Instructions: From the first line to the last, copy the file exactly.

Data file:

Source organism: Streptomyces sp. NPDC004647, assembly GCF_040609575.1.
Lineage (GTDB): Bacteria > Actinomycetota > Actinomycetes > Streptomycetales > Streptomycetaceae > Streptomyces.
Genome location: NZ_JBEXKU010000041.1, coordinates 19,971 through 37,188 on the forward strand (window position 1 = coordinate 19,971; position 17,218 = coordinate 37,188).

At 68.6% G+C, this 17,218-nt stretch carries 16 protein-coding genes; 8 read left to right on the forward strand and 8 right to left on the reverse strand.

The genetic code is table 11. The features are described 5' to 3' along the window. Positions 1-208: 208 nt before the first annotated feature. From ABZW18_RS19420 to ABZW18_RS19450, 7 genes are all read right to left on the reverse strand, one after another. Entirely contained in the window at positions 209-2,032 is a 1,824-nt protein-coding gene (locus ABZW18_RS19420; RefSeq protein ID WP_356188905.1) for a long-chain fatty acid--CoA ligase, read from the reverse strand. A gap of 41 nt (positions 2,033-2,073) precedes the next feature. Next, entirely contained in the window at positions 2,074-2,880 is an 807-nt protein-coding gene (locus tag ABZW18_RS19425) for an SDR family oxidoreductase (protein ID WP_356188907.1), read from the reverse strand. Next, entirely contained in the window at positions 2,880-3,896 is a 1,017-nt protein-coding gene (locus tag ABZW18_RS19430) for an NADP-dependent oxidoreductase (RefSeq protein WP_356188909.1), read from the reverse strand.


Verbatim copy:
Source organism: Streptomyces sp. NPDC004647, assembly GCF_040609575.1.
Lineage (GTDB): Bacteria > Actinomycetota > Actinomycetes > Streptomycetales > Streptomycetaceae > Streptomyces.
Genome location: NZ_JBEXKU010000041.1, coordinates 19,971 through 37,188 on the forward strand (window position 1 = coordinate 19,971; position 17,218 = coordinate 37,188).

At 68.6% G+C, this 17,218-nt stretch carries 16 protein-coding genes; 8 read left to right on the forward strand and 8 right to left on the reverse strand.

The genetic code is table 11. The features are described 5' to 3' along the window. Positions 1-208: 208 nt before the first annotated feature. From ABZW18_RS19420 to ABZW18_RS19450, 7 genes are all read right to left on the reverse strand, one after another. Entirely contained in the window at positions 209-2,032 is a 1,824-nt protein-coding gene (locus ABZW18_RS19420; RefSeq protein ID WP_356188905.1) for a long-chain fatty acid--CoA ligase, read from the reverse strand. A gap of 41 nt (positions 2,033-2,073) precedes the next feature. Next, entirely contained in the window at positions 2,074-2,880 is an 807-nt protein-coding gene (locus tag ABZW18_RS19425) for an SDR family oxidoreductase (protein ID WP_356188907.1), read from the reverse strand. Next, entirely contained in the window at positions 2,880-3,896 is a 1,017-nt protein-coding gene (locus tag ABZW18_RS19430) for an NADP-dependent oxidoreductase (RefSeq protein WP_356188909.1), read from the reverse strand.